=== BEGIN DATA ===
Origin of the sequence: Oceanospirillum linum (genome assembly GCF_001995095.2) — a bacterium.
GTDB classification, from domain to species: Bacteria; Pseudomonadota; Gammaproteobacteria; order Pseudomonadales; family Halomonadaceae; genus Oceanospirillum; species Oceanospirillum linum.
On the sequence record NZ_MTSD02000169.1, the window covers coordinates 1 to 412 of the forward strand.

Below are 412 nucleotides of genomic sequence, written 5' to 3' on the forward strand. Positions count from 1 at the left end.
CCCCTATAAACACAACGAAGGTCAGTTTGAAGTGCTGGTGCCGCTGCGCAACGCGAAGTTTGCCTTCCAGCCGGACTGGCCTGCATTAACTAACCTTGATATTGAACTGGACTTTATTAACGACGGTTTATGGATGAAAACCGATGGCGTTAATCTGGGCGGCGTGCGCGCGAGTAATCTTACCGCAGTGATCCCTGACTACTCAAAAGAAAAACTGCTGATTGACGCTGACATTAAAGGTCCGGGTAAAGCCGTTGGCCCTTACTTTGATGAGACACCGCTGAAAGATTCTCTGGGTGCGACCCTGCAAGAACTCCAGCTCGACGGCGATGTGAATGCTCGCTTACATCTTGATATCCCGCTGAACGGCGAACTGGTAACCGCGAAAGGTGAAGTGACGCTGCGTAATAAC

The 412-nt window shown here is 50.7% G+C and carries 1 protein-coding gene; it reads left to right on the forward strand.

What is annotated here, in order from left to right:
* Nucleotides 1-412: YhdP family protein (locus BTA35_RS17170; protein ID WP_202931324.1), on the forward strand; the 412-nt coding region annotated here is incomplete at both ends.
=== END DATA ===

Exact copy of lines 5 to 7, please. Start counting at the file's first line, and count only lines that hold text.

CCCCTATAAACACAACGAAGGTCAGTTTGAAGTGCTGGTGCCGCTGCGCAACGCGAAGTTTGCCTTCCAGCCGGACTGGCCTGCATTAACTAACCTTGATATTGAACTGGACTTTATTAACGACGGTTTATGGATGAAAACCGATGGCGTTAATCTGGGCGGCGTGCGCGCGAGTAATCTTACCGCAGTGATCCCTGACTACTCAAAAGAAAAACTGCTGATTGACGCTGACATTAAAGGTCCGGGTAAAGCCGTTGGCCCTTACTTTGATGAGACACCGCTGAAAGATTCTCTGGGTGCGACCCTGCAAGAACTCCAGCTCGACGGCGATGTGAATGCTCGCTTACATCTTGATATCCCGCTGAACGGCGAACTGGTAACCGCGAAAGGTGAAGTGACGCTGCGTAATAAC

The 412-nt window shown here is 50.7% G+C and carries 1 protein-coding gene; it reads left to right on the forward strand.

What is annotated here, in order from left to right: